By Jim Buice
The Clemmons Courier
During a time when college graduates can’t find jobs, Kelly Forester decided to create her own.
Forester, who graduated from the University of North Carolina in 2010 with a business degree, recently opened a yogurt shop at River Ridge Shopping Center at U.S. 421 in Clemmons.
And this isn’t the typical franchise store. In fact, it’s not a part of a franchise at all. This is the creation of Forester, who recently turned 24, from the ground up.
She put together the business plan, came up with a name and logo, drew up the floor plan, and helped develop the flavors you find at her store — Simply Tart.
“When I graduated from college, I didn’t know exactly what I wanted to do,” said Forester, a Clemmons native who is a 2006 graduate of West Forsyth. “It was the worst time to be looking for a job.”
Her dad, Stan, owns his own business, Paragon Properties, which specializes in commercial real estate, and she decided to go ahead and get her real estate license.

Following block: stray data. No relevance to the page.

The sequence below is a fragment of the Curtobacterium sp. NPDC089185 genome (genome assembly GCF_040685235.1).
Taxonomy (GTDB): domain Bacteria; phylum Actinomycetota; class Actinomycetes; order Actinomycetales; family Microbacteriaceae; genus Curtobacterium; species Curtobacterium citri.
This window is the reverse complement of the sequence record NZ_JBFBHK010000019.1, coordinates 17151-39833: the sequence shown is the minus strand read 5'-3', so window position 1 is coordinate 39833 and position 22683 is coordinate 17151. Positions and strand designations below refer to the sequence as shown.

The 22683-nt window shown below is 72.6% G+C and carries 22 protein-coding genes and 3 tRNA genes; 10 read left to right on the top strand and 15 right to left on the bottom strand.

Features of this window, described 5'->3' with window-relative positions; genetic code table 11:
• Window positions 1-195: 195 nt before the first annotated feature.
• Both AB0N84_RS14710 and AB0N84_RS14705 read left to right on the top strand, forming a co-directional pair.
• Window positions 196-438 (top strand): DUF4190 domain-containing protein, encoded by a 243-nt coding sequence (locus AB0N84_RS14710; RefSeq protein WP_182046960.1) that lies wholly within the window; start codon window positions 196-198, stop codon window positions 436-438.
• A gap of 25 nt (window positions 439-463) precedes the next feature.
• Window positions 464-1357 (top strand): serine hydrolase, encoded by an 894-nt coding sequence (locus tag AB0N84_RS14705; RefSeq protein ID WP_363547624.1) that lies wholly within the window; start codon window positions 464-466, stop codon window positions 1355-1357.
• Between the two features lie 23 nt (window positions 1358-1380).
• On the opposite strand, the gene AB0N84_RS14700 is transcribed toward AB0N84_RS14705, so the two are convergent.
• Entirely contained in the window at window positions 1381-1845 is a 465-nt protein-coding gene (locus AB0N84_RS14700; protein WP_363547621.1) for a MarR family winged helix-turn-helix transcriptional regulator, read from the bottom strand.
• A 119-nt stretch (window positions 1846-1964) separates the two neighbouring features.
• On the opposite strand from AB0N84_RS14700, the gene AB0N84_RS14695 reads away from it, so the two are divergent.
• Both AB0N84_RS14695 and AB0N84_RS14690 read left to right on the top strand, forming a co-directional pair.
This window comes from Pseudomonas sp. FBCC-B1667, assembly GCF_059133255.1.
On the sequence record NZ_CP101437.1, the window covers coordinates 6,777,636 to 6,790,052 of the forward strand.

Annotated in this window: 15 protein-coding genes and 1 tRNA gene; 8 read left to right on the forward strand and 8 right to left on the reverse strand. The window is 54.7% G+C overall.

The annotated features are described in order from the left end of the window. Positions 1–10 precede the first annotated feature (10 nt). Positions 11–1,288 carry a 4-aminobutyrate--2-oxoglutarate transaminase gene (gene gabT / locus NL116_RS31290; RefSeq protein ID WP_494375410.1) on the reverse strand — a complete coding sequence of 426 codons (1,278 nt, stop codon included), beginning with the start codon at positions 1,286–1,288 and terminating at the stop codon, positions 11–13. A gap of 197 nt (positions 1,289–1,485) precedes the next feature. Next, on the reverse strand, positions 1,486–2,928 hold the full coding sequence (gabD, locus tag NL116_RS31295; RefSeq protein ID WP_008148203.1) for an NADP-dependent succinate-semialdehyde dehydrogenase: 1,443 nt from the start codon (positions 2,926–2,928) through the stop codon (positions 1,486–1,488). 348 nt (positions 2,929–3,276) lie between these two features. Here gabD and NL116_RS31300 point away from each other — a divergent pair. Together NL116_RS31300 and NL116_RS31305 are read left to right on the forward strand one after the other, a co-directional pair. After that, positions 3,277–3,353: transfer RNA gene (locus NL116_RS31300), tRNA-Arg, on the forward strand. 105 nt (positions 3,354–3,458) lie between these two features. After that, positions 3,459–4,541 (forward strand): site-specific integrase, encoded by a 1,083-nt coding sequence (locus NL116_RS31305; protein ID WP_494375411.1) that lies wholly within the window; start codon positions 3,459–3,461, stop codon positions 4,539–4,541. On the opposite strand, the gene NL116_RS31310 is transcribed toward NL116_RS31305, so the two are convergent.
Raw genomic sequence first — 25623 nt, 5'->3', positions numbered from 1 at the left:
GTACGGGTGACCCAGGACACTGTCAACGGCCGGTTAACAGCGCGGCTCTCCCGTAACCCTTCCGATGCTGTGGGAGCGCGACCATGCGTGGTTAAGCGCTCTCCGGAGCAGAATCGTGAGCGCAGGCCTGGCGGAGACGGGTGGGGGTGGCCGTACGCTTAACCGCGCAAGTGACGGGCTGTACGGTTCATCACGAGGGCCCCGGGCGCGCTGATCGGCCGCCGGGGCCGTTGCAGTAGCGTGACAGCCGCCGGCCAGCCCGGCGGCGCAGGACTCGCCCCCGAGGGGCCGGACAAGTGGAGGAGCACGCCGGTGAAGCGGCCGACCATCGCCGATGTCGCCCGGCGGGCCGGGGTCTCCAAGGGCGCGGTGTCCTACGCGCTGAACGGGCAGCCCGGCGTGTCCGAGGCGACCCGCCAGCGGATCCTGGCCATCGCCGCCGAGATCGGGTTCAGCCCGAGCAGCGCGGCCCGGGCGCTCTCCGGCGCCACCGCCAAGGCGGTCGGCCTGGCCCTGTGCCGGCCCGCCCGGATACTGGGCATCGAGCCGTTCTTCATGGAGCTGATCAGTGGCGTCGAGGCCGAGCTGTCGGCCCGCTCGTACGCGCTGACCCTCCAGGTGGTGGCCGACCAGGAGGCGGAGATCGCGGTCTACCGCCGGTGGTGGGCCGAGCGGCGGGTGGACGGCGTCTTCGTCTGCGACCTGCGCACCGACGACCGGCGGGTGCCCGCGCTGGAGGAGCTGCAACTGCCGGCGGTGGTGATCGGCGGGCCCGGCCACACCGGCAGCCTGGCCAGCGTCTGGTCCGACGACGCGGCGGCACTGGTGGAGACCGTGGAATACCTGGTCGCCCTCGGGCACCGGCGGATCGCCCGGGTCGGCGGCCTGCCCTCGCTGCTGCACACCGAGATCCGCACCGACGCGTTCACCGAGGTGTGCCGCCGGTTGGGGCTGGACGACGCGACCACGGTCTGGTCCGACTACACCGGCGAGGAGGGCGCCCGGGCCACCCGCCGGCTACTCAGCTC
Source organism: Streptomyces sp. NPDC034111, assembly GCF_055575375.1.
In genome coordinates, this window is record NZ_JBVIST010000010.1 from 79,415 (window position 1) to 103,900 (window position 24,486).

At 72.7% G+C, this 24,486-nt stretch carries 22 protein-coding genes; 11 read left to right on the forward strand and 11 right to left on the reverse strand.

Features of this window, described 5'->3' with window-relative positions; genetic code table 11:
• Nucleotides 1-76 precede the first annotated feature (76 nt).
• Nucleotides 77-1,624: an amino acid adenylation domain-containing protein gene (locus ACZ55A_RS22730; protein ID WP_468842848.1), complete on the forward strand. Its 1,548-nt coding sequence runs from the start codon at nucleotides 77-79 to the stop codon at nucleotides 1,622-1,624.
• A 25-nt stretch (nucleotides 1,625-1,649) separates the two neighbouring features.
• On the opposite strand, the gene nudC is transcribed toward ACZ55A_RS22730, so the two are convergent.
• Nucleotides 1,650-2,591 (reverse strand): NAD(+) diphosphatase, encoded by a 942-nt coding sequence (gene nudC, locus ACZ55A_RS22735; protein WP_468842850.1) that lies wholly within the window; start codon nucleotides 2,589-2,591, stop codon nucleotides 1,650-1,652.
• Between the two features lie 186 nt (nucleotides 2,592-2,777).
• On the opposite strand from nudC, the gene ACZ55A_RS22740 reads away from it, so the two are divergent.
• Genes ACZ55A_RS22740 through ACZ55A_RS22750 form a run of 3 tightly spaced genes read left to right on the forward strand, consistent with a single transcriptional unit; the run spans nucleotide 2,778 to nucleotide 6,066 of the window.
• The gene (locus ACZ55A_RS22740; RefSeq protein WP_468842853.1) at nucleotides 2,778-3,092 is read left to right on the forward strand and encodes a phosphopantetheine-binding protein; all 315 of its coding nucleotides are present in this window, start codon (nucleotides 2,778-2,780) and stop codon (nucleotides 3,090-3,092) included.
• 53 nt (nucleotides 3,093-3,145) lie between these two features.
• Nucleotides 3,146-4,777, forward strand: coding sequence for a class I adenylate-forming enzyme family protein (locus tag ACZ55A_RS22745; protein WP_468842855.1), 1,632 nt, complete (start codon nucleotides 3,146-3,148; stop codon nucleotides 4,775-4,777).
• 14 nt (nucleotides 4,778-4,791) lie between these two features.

“But I knew it wasn’t a good time in real estate,” she said. “It was a good time to learn about it but not make money doing it.”
Stan Forester had developed a small business complex on the lower side of the main shopping center. Along with his business, there’s a chiropractor’s office and a Subway restaurant.
“My dad and I started talking about what would do well in this center,” Kelly Forester said. “We were talking and decided it was definitely some kind of dessert. I’ve always been somewhat of a creative person.”
She had gone to California on spring break in her senior year and had seen some self-serve yogurt shops.
“Then I saw some in Chapel Hill,” Forester said. “I hadn’t seen many in this area.”
She started doing some research and realized most yogurt and ice cream places were franchises. She then looked at the business models, factoring in her health-conscious slant of providing frozen yogurt and smoothies with the freshest fruit and ingredients. She wanted a place where you could come in and serve yourself in a comfortable, coffee-house type of environment.
“It was a great learning process,” Forester said. “I probably learned more in the last six months of doing all this than I did in two years in Business School.”
That included getting her business plan together and submitting it to a bank along with working with the Small Business Association (SBA) on a loan.
“When I first wrote one of my first big checks, my hands were shaking,” Forester said. “I’ve been very happy with how we’ve been doing so far. People seem to really like it.”